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Wednesday, February 1, 2012

Seeing the Whole Value Stream Expanded Second Edition

What a difference a decade makes. It has been nearly a decade since Daniel Jones and Jim Womack wrote Seeing the Whole in which they expand on Learning to See. They created a tool to allow change-agent managers to tackle higher, more extended value streams across multiple plants and across multiple companies. Now the two have combined to make a very necessary update to Seeing the Whole Value Stream.

When the first edition of Seeing the Whole was published the world was in a mad rush to outsource and offshore in pursuit of suppliers with drastically lower piece prices. Today the situation is very different; currencies have shifted, labor costs in many low-wage countries have risen, and the potential for squeezing further price reductions from suppliers is largely exhausted. Seeing the Whole Value Stream answers this by providing a proven method for understanding and improving the value-creating process that suppliers share with customers.

The workbook goes step-by-step through an improvement process that converts the traditional supply chain of isolated, compartmentalized operations into an ideal future-state value stream in which value flows from raw materials to customer in a fraction of the time previously needed.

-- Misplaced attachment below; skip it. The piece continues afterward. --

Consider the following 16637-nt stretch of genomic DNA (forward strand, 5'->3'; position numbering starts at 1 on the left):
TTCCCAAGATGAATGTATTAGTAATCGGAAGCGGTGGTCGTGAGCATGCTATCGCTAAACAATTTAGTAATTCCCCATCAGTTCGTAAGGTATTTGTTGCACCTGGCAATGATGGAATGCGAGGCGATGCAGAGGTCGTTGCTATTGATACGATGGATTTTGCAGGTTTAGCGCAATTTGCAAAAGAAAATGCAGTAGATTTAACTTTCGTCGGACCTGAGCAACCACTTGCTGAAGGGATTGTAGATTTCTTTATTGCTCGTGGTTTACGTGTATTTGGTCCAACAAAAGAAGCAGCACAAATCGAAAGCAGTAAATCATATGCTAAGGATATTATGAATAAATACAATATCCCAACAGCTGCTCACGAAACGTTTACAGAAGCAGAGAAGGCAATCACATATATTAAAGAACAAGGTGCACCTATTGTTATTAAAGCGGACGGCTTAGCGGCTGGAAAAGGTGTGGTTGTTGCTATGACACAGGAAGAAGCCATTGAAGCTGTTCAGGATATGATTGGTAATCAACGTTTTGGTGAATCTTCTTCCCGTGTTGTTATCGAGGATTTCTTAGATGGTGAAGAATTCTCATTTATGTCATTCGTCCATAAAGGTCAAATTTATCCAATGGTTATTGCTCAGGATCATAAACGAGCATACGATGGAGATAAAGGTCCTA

About 80-85% of the book remains largely unchanged from the 1st edition but the new material that is added provides examples in other sectors and answers questions about how to understand supply chain costs more accurately. The additions come in the form of 5 essays added at the end of the workbook in combination with additional contributors. The first essay extends the value stream of the wiper blade factory used in the original workbook to cover a service business with distributions centers. Next is Tesco’s candy bar value stream and Acme Alliance’s turfmower value stream which provide insight into a retail chains. Another essay looks at adding realistic costing to value streams to more accurately understand total cost by looking at the situation of a US supplier versus a Chinese supplier. The final essay covers mapping a global supply chain and understanding how to analyze whole system.

These additions demonstrate a commitment by LEI to continuous learning and improvement. They weren’t omissions from the first edition but rather reflection from a decade of massively complex value streams that come from the endless search for lower cost suppliers. I found the sections on total cost and mapping the global supply chain particularly valuable as they relate directly to the business I manage. Depending on your experience and current situation you may find other section more valuable.

I have learned from experience that you (your business) is only as good as your last supplier. Therefore it is critical to optimize the entire value stream. I recommend you start with your own house and for that I would use Learning to See. But when you are ready to review your extended value stream I recommend you get Seeing the Whole Value Stream to guide your improvement.

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